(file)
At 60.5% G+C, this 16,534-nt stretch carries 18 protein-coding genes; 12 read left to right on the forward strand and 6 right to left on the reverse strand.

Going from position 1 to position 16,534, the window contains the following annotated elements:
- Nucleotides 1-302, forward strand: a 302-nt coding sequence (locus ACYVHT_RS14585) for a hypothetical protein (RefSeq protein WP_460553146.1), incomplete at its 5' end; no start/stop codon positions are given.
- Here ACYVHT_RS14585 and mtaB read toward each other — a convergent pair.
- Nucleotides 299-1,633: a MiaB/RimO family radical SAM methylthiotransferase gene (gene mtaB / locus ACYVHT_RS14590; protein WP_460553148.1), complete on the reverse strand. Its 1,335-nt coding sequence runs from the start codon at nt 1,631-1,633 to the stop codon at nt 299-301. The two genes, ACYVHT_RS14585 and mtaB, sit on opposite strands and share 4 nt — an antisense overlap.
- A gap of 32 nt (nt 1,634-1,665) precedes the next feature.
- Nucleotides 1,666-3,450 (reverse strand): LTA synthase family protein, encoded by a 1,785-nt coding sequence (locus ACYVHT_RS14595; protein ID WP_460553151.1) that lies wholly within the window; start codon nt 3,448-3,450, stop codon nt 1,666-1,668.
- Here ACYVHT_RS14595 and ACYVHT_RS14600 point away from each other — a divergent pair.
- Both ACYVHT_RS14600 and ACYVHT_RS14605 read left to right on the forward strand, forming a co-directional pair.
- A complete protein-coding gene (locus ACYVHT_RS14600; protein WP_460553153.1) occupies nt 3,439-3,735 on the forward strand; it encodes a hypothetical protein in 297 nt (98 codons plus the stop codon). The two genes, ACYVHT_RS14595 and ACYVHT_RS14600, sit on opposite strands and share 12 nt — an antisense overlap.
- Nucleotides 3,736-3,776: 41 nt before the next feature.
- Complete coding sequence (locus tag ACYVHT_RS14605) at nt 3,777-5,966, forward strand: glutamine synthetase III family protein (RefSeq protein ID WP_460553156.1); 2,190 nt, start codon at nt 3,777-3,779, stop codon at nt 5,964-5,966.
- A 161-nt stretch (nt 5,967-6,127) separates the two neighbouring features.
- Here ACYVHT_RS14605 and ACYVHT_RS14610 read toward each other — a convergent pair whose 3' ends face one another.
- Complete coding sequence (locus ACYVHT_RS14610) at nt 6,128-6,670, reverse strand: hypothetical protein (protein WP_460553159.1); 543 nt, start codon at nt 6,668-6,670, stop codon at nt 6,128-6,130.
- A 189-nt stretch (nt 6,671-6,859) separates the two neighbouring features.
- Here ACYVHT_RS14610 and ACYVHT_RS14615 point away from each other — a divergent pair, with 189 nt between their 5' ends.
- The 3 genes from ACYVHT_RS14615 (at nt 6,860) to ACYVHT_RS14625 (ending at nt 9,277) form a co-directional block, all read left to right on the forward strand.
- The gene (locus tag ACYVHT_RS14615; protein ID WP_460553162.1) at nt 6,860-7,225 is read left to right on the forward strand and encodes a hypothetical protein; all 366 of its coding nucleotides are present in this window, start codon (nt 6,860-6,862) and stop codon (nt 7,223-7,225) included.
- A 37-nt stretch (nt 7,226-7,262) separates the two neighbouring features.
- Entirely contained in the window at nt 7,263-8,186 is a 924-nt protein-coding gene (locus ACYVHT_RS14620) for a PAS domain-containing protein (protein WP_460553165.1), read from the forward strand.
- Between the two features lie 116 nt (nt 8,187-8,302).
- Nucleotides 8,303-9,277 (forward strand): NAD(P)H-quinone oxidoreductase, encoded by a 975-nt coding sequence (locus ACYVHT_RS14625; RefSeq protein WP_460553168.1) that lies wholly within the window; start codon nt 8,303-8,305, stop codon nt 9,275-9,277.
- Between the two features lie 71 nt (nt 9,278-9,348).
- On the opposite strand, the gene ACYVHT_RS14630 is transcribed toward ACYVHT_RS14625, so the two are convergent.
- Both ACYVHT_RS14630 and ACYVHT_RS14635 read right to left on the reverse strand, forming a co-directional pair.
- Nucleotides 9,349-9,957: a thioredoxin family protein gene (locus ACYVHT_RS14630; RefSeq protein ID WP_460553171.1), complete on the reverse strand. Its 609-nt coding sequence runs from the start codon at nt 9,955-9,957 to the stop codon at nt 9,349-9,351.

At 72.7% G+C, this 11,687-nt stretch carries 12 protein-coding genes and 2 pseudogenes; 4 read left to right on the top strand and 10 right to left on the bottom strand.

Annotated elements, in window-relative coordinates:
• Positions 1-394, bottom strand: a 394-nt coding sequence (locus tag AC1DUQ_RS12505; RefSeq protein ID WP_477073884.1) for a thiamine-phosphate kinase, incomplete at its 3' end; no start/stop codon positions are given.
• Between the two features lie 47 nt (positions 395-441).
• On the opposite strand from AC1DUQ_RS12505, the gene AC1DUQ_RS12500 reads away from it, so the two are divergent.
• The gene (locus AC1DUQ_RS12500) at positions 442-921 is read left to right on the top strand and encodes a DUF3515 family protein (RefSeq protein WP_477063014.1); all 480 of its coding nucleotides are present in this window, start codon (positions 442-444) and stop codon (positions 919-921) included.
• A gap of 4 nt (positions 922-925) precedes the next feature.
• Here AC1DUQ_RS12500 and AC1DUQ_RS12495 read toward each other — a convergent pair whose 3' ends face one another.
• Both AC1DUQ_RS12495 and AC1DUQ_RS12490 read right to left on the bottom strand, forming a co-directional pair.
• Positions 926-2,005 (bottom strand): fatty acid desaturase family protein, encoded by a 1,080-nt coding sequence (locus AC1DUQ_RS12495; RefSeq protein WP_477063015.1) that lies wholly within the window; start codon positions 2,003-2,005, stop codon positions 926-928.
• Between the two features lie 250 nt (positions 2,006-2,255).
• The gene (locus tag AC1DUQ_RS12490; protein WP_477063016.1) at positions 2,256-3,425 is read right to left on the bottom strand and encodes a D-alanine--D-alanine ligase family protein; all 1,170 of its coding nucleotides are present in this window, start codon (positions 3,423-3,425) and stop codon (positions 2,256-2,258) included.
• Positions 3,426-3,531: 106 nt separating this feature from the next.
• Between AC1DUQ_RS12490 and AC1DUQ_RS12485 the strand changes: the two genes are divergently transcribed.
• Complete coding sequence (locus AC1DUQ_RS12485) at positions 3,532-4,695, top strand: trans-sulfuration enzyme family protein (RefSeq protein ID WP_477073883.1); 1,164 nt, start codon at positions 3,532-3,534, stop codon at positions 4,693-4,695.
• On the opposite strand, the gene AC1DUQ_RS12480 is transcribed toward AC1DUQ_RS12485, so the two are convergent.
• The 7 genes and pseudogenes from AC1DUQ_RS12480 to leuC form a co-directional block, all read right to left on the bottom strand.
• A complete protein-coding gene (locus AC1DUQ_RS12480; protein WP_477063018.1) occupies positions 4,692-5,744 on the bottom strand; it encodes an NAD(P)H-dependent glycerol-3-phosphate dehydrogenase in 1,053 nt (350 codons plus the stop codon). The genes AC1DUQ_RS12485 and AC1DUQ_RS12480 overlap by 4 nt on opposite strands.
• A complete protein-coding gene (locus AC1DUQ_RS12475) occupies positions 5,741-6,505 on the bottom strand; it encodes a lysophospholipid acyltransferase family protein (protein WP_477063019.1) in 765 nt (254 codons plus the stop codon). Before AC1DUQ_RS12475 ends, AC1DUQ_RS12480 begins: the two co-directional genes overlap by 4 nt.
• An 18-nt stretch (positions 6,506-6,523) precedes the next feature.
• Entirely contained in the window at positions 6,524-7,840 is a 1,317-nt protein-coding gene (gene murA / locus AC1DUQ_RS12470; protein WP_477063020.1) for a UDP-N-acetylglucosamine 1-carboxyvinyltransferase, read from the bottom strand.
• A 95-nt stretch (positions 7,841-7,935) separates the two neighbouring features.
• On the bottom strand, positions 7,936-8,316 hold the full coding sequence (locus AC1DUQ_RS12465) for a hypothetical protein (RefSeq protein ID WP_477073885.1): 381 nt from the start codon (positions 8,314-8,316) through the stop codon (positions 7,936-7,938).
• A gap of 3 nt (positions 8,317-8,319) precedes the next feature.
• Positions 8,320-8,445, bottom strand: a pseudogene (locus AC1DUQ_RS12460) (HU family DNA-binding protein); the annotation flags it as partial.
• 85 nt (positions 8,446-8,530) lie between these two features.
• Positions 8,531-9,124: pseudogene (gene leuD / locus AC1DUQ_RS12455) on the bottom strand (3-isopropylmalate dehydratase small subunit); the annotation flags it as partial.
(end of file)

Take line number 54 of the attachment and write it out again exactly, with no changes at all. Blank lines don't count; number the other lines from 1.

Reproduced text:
• Positions 8,531-9,124: pseudogene (gene leuD / locus AC1DUQ_RS12455) on the bottom strand (3-isopropylmalate dehydratase small subunit); the annotation flags it as partial.